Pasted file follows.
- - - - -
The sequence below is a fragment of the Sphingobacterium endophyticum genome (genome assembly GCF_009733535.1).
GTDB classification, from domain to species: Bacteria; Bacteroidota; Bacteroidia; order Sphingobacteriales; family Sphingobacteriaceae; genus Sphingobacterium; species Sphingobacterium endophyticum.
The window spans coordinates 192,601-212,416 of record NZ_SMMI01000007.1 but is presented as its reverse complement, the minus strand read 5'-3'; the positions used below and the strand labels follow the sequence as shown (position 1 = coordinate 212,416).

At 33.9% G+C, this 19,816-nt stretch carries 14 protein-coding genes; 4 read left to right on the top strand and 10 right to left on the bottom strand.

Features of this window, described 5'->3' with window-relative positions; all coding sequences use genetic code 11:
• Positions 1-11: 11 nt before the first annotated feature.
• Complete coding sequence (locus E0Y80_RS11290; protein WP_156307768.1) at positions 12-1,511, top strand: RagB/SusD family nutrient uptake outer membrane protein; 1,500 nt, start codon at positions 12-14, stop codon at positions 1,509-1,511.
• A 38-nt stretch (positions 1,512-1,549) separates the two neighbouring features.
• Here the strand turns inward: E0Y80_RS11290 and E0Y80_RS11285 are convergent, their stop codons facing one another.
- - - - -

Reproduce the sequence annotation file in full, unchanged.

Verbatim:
The sequence below is a fragment of the Sphingobacterium endophyticum genome (genome assembly GCF_009733535.1).
GTDB classification, from domain to species: Bacteria; Bacteroidota; Bacteroidia; order Sphingobacteriales; family Sphingobacteriaceae; genus Sphingobacterium; species Sphingobacterium endophyticum.
The window spans coordinates 192,601-212,416 of record NZ_SMMI01000007.1 but is presented as its reverse complement, the minus strand read 5'-3'; the positions used below and the strand labels follow the sequence as shown (position 1 = coordinate 212,416).

At 33.9% G+C, this 19,816-nt stretch carries 14 protein-coding genes; 4 read left to right on the top strand and 10 right to left on the bottom strand.

Features of this window, described 5'->3' with window-relative positions; all coding sequences use genetic code 11:
• Positions 1-11: 11 nt before the first annotated feature.
• Complete coding sequence (locus E0Y80_RS11290; protein WP_156307768.1) at positions 12-1,511, top strand: RagB/SusD family nutrient uptake outer membrane protein; 1,500 nt, start codon at positions 12-14, stop codon at positions 1,509-1,511.
• A 38-nt stretch (positions 1,512-1,549) separates the two neighbouring features.
• Here the strand turns inward: E0Y80_RS11290 and E0Y80_RS11285 are convergent, their stop codons facing one another.